Kukla's Korner Hockey
Christy, a KK member, fellow blogger and Univ. of Michingan student, submitted a paper recently for one of her classes and thought hockey fans would be interested in reading it here on KK.
It is long, but believe me, it is well worth your time.
On November 22, 2006, hockey fans attending the Atlanta Thrashers and Washington Capitals game were privileged to watch the emotionally charged contest turn into a game with 176 penalty minutes including 10 fighting majors with a little over a minute left in the game (“Game summary”). As a result, the attendance at the next game increased from the previous sub par level of 11,284 people to just over 15,000, fueling the debate about fighting and its place within the NHL. Since the inception of the NHL in 1917, fighting has always played a role in the sport but has seen a steady decline since the 1980s. Games like this one have caused fans, players, coaches, and the media to question the future of fighting in the sport and whether it innately and ethically belongs in the game. Many of the hardcore fans, myself included, believe that fighting is a crucial ingredient to the value of the sport.
from Eric Duhatschek of the Globe and Mail,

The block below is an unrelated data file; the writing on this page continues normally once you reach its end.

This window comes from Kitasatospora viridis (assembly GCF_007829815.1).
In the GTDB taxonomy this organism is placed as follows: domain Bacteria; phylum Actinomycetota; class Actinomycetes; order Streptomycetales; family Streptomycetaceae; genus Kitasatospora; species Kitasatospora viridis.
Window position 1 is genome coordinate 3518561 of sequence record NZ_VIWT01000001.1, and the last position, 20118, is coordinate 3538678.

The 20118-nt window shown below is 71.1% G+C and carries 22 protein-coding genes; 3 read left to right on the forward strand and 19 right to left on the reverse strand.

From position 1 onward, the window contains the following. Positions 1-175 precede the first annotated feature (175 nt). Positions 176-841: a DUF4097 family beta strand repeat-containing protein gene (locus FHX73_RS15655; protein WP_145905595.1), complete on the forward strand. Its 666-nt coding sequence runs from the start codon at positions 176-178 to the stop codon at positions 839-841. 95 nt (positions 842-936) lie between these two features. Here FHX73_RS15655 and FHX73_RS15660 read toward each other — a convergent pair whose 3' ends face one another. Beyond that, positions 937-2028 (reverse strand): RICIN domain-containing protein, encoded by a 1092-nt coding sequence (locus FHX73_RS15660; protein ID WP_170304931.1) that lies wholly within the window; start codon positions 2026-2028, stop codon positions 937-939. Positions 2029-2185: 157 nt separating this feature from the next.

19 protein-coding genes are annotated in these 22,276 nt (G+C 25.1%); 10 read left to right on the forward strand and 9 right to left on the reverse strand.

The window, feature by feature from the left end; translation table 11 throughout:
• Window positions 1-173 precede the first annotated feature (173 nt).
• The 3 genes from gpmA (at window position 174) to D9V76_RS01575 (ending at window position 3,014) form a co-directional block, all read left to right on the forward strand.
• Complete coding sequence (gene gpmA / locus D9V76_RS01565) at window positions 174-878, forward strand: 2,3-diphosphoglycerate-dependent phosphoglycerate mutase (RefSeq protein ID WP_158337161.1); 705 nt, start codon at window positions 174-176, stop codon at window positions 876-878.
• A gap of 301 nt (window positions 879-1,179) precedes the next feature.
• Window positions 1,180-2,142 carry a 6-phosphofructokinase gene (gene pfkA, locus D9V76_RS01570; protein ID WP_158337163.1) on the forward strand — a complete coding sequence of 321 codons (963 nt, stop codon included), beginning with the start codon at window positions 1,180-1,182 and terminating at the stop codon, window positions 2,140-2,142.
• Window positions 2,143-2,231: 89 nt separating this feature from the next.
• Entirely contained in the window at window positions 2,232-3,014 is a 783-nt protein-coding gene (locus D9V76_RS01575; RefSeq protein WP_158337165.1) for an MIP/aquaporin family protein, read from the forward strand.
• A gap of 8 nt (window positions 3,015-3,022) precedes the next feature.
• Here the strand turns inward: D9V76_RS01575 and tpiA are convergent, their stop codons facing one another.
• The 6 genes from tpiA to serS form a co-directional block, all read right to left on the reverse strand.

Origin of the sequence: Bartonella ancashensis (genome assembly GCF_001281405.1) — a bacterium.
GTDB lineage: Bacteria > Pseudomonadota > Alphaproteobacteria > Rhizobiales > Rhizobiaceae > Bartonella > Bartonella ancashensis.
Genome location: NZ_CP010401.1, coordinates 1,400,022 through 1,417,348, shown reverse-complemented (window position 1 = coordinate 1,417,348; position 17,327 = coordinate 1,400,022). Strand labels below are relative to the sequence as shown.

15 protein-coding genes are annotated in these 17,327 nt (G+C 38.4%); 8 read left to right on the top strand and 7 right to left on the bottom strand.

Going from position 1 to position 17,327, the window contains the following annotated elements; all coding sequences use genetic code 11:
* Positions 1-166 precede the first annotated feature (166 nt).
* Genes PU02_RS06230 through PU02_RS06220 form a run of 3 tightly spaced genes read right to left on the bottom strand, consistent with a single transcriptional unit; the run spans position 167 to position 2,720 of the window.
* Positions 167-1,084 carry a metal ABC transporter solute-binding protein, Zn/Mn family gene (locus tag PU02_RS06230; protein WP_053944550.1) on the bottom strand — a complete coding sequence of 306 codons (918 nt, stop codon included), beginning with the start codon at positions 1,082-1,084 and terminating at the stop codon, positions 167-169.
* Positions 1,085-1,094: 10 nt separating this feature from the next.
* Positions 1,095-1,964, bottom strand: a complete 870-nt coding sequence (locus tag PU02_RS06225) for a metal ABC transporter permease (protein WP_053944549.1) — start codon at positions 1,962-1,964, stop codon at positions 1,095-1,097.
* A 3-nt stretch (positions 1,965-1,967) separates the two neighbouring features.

The scenario where the Penguins absolutely stay and survive in Pittsburgh requires that the Isle Of Capri — and not two other suitors — end up with the slots license.
If not, then all bets are off; and the Penguins could be on the move; and if they do go, they would most likely end up in that hockey hotbed of Kansas City, Missouri.
As a scenario, it looks startlingly similar to the flight of the Quebec Nordiques to Colorado following the 1994-95 season, when Marcel Aubut’s ownership group couldn’t figure out a way to get the government to pay for a new building in his city either. Denver had previously failed as an NHL town; the woeful Rockies left in the early 1980s to become the New Jersey Devils.
from the Vancouver Province,
Roberto Luongo did little to soothe the steaming Minnesota Wild on Monday.
The Canucks goaltender admitted the video review ruling of a disallowed Pascal Dupuis goal on Saturday was wrong.
A 10-minute video review proved inconclusive and the Wild went wild. They lost 2-1.
“Oh no, it was definitely in,” chuckled Luongo.
When I was a kid, things sure seemed different than today.
Your comments are encouraged.
Alanah moves into the neighborhood and decides to take her "On the Hockey Blogs' feauture with her. You can catch up with it by looking over the fence and peeking in the window...
from Ken Campbell of the Hockey News,
The commissioner of the Quebec League said he intends to investigate the release of the Saint John Sea Dogs’ top goal scorer after the player failed to sign a flag being sent to troops in Afghanistan.
Dave Bouchard, a 20-year-old left winger with the Sea Dogs, was released by the team over the weekend by GM-coach Jacques Beaulieu and while the Sea Dogs said there were other on- and off-ice issues with Bouchard, his failure to sign the flag was a tipping point.
from the Columbus Dispatch,